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Stop taking aspirin to deal with headaches from troubleshooting network availability issues.

Jonathan Newton published on 2016-09-23T15:44:13+00:00, last updated 2016-09-26T16:21:24+00:00

Early in my career I was responsible for maintaining build machines for multiple software engineering teams. Those build machines not only built the actual binaries for the product but they also served up critical services leveraged by engineering teams across the company. Whenever we encountered networking issues with those machines, I distinctly remember opening my email inbox and being inundated with emails from coworkers complaining about problems connecting to those services. I had to immediately derail whatever I was working on and go into firefighting mode.

Sound familiar? Most of us probably have similar stories to this and would have preferred knowing the network was at risk before it actually went down. Sound like a pipe dream? This proactive knowledge and readiness is what Red Hat Insights is all about. To prevent you from spending the majority of your working hours firefighting network issues after they happen, Insights has released new rules to detect issues and recommend fixes before they cause network downtime.

For example, one new rule detects a bug that causes a kernel panic when a NIC with a jumbo frame joins an IPv6 multicast group. Wouldn’t you prefer knowing about this issue before your inbox explodes with complaints? Learn about this and other rules we have released that detect these types of issues before they happen.

Rule Description Reference
FTP/TFTP service failure under high connection volume due to nf_conntrack expectations table being full When there are huge numbers of client connections to an FTP/TFTP server, many “nf_conntrack: expectation table full” errors occur. How to fix the 'expectation table full' error
Network interface with bnx2x driver intermittently drops connectivity with DCB mode errors A network interface with the bnx2x driver intermittently drops connectivity when DCB is disabled in hardware but lldapd service is enabled. bnx2x displaying DCBX mode errors
Device name contains extra whitespace after last double-quote When the device or hardware name in the configuration file (/etc/sysconfig/network-scripts/ifcfg*) contains a space after the last double-quotation marks ("), it can cause the network interface to become inaccessible and the server to go offline. udev: renamed network interface eth0 to _eth0_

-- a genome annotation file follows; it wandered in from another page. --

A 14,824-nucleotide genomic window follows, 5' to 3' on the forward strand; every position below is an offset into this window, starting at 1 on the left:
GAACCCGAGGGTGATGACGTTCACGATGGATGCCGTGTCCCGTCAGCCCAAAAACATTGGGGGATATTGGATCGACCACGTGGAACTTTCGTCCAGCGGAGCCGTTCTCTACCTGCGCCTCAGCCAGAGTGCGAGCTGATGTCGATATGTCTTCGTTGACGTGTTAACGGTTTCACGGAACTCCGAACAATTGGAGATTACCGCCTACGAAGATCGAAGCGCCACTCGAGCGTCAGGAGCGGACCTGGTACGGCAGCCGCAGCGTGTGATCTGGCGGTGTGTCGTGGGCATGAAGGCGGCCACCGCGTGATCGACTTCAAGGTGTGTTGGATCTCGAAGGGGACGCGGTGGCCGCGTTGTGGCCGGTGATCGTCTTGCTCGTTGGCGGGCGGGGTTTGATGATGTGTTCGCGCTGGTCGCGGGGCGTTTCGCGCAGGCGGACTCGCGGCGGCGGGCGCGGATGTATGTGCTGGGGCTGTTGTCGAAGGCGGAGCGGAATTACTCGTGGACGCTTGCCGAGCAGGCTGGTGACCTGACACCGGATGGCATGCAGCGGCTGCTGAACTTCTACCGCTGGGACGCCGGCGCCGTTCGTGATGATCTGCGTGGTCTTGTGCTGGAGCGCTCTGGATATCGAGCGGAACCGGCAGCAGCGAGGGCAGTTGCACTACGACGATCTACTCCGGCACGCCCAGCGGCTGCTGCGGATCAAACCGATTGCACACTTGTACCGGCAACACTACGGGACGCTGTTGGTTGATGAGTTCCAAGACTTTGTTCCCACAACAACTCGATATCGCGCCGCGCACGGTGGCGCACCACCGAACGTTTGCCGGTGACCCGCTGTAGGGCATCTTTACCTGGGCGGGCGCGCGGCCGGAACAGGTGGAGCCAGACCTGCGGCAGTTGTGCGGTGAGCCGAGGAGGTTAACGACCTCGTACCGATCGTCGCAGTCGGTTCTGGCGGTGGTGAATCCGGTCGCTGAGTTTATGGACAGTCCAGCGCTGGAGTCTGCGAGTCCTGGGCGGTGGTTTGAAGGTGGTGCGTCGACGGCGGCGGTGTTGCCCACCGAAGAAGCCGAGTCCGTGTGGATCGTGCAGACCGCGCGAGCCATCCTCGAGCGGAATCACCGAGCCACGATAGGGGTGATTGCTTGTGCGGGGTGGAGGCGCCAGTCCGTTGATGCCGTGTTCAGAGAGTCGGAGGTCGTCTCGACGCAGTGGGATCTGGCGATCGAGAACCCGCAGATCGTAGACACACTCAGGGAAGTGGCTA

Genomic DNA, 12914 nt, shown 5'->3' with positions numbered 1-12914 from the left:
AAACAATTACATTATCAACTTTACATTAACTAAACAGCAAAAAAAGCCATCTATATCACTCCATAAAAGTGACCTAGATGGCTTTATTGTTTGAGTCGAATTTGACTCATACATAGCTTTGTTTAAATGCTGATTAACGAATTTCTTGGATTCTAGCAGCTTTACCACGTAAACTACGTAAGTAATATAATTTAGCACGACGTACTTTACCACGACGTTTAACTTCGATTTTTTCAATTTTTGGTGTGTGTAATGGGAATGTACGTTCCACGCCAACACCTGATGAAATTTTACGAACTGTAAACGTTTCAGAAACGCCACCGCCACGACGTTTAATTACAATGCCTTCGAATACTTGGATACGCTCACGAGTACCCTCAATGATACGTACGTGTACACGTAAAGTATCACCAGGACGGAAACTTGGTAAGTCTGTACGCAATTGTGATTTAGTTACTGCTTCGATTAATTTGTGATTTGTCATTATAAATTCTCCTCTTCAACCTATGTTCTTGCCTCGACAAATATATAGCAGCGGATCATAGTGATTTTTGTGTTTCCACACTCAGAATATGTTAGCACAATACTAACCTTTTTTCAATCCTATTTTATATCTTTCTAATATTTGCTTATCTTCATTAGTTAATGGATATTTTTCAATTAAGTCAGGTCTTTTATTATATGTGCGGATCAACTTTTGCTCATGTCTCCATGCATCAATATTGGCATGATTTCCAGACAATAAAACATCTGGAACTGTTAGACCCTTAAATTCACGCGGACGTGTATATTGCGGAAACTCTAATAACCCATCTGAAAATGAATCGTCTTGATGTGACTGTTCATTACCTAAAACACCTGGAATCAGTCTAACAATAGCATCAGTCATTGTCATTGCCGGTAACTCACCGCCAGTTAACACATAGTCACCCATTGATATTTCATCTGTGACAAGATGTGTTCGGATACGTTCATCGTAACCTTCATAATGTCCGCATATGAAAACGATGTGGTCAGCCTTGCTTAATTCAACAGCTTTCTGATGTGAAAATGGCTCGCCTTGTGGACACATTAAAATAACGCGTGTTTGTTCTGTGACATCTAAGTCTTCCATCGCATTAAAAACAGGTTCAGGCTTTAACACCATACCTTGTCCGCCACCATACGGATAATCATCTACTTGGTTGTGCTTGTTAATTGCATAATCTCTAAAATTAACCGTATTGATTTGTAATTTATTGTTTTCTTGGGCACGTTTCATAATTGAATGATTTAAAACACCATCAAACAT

Running ifdown on an alias interface such as eth0:1 removes all IPv4 IP addresses from the primary interface due to a known initscripts bug When an alias interface is brought down using the ifdown command, the LABEL variable is not set due to a typo in the ifdown-eth script. Consequently, instead of removing just addresses belonging to the alias interface, all IP addresses on the device are removed. ifdown on an alias interface removes all IP addresses
skb_over_panic happens on systems with jumbo frames and multiple IPv6 addresses There is a known bug whereby generating an MLD listener report on devices with large MTUs and a high number of IPv6 addresses can trigger a skb_over_panic() event. skb_over_panic after add_grhead
System crashes when “ethtool -S” is executed due to a known bug of the qlcnic driver in RHEL 7 In some versions of the qlcnic driver, an issue exists that can cause it to drop its links and reset when ethtool -S is run against one of its managed devices. This command is executed by sosreport and various other collection or diagnostic tools, so it is possible to see a host start failing devices, returning I/O errors, or exhibiting other unexpected behavior after running such a tool. RHEL server with qlcnic driver experiences link failures, "LOOP DOWN" messages, path failures, I/O errors, and/or crashes when running sosreport or 'ethtool'
ONBOOT=no setting is ignored for interface aliases When ONBOOT=no is set on alias interfaces (ex. eth0:1), it has no effect. When the parent interface (ex. eth0) is brought up, the alias will always come up. Setting ONBOOT=no is not valid for interfaces aliases
Docker containers are allowed to communicate regardless of “--icc=false” due to incorrect value of kernel bridge parameters Docker daemon would create iptable rules to prevent containers from communicating with each other when “--icc=false”. But in Red Hat Enterprise Linux, the default value of bridge-nf-call-iptables and bridge-nf-call-ip6tables is 0 which means that iptables' rules do not affect bridge's traffic. Thus docker containers are allowed to communicate regardless of “--icc=false” option. Why does not --icc work well?

Register your machines now and avoid the future headaches of troubleshooting networking issues.


About The Author

Jonathan Newton's picture Red Hat

Jonathan Newton

Jonathan is one of the software engineering managers for Red Hat Insights. He holds a degree in computer engineering from The University of Tennessee. Jonathan currently resides in Raleigh, NC.